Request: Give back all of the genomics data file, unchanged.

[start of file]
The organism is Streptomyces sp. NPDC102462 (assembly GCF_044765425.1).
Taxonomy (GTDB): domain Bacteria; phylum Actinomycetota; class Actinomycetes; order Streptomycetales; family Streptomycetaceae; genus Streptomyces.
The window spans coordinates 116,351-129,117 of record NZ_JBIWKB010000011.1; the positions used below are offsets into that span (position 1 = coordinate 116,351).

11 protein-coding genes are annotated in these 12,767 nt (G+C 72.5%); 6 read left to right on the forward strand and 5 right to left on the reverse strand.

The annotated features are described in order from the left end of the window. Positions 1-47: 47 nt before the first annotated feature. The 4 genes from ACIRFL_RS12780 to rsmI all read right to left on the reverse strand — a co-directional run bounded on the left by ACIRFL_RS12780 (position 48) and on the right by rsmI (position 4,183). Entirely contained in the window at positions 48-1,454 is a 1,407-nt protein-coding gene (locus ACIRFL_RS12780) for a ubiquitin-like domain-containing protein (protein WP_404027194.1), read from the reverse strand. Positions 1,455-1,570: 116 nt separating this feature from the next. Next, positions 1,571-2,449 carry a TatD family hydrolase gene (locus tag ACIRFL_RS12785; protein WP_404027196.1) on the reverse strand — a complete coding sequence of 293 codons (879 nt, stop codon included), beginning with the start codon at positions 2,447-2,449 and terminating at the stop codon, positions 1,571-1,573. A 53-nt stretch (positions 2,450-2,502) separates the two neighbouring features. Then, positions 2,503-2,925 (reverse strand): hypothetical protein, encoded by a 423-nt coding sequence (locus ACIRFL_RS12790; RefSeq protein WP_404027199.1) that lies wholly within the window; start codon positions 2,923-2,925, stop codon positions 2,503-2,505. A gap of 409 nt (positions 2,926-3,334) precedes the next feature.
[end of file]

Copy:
The organism is Streptomyces sp. NPDC102462 (assembly GCF_044765425.1).
Taxonomy (GTDB): domain Bacteria; phylum Actinomycetota; class Actinomycetes; order Streptomycetales; family Streptomycetaceae; genus Streptomyces.
The window spans coordinates 116,351-129,117 of record NZ_JBIWKB010000011.1; the positions used below are offsets into that span (position 1 = coordinate 116,351).

11 protein-coding genes are annotated in these 12,767 nt (G+C 72.5%); 6 read left to right on the forward strand and 5 right to left on the reverse strand.

The annotated features are described in order from the left end of the window. Positions 1-47: 47 nt before the first annotated feature. The 4 genes from ACIRFL_RS12780 to rsmI all read right to left on the reverse strand — a co-directional run bounded on the left by ACIRFL_RS12780 (position 48) and on the right by rsmI (position 4,183). Entirely contained in the window at positions 48-1,454 is a 1,407-nt protein-coding gene (locus ACIRFL_RS12780) for a ubiquitin-like domain-containing protein (protein WP_404027194.1), read from the reverse strand. Positions 1,455-1,570: 116 nt separating this feature from the next. Next, positions 1,571-2,449 carry a TatD family hydrolase gene (locus tag ACIRFL_RS12785; protein WP_404027196.1) on the reverse strand — a complete coding sequence of 293 codons (879 nt, stop codon included), beginning with the start codon at positions 2,447-2,449 and terminating at the stop codon, positions 1,571-1,573. A 53-nt stretch (positions 2,450-2,502) separates the two neighbouring features. Then, positions 2,503-2,925 (reverse strand): hypothetical protein, encoded by a 423-nt coding sequence (locus ACIRFL_RS12790; RefSeq protein WP_404027199.1) that lies wholly within the window; start codon positions 2,923-2,925, stop codon positions 2,503-2,505. A gap of 409 nt (positions 2,926-3,334) precedes the next feature.